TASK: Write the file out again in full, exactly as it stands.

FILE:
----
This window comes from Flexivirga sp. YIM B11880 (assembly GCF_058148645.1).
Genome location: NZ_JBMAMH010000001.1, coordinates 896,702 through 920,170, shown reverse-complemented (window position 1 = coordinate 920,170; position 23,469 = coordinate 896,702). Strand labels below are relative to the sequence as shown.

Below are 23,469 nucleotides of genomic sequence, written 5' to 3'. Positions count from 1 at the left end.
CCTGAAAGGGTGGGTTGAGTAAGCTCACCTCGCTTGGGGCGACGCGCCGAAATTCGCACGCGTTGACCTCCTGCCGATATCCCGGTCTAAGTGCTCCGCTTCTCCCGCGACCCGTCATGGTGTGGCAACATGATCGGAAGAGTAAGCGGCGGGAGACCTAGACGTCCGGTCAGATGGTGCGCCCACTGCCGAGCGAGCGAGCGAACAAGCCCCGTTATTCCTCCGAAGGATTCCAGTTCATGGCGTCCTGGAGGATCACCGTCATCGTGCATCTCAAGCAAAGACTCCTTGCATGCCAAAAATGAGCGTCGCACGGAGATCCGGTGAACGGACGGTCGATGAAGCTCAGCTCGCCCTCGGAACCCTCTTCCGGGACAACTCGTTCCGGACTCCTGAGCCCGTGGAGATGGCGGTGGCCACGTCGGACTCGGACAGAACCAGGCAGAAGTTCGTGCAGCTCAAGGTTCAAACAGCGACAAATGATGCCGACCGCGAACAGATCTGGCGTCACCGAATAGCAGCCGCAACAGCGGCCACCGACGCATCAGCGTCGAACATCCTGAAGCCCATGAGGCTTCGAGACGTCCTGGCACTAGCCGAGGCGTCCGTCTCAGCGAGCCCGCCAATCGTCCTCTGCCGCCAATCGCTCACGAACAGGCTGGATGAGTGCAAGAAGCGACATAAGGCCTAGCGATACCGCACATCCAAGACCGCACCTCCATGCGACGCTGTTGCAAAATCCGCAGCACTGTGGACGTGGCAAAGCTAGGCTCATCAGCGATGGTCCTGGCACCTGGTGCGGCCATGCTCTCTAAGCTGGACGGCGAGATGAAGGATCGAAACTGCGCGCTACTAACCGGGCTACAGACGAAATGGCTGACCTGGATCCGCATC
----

This window comes from Flexivirga sp. YIM B11880 (assembly GCF_058148645.1).
Genome location: NZ_JBMAMH010000001.1, coordinates 896,702 through 920,170, shown reverse-complemented (window position 1 = coordinate 920,170; position 23,469 = coordinate 896,702). Strand labels below are relative to the sequence as shown.

Below are 23,469 nucleotides of genomic sequence, written 5' to 3'. Positions count from 1 at the left end.
CCTGAAAGGGTGGGTTGAGTAAGCTCACCTCGCTTGGGGCGACGCGCCGAAATTCGCACGCGTTGACCTCCTGCCGATATCCCGGTCTAAGTGCTCCGCTTCTCCCGCGACCCGTCATGGTGTGGCAACATGATCGGAAGAGTAAGCGGCGGGAGACCTAGACGTCCGGTCAGATGGTGCGCCCACTGCCGAGCGAGCGAGCGAACAAGCCCCGTTATTCCTCCGAAGGATTCCAGTTCATGGCGTCCTGGAGGATCACCGTCATCGTGCATCTCAAGCAAAGACTCCTTGCATGCCAAAAATGAGCGTCGCACGGAGATCCGGTGAACGGACGGTCGATGAAGCTCAGCTCGCCCTCGGAACCCTCTTCCGGGACAACTCGTTCCGGACTCCTGAGCCCGTGGAGATGGCGGTGGCCACGTCGGACTCGGACAGAACCAGGCAGAAGTTCGTGCAGCTCAAGGTTCAAACAGCGACAAATGATGCCGACCGCGAACAGATCTGGCGTCACCGAATAGCAGCCGCAACAGCGGCCACCGACGCATCAGCGTCGAACATCCTGAAGCCCATGAGGCTTCGAGACGTCCTGGCACTAGCCGAGGCGTCCGTCTCAGCGAGCCCGCCAATCGTCCTCTGCCGCCAATCGCTCACGAACAGGCTGGATGAGTGCAAGAAGCGACATAAGGCCTAGCGATACCGCACATCCAAGACCGCACCTCCATGCGACGCTGTTGCAAAATCCGCAGCACTGTGGACGTGGCAAAGCTAGGCTCATCAGCGATGGTCCTGGCACCTGGTGCGGCCATGCTCTCTAAGCTGGACGGCGAGATGAAGGATCGAAACTGCGCGCTACTAACCGGGCTACAGACGAAATGGCTGACCTGGATCCGCATC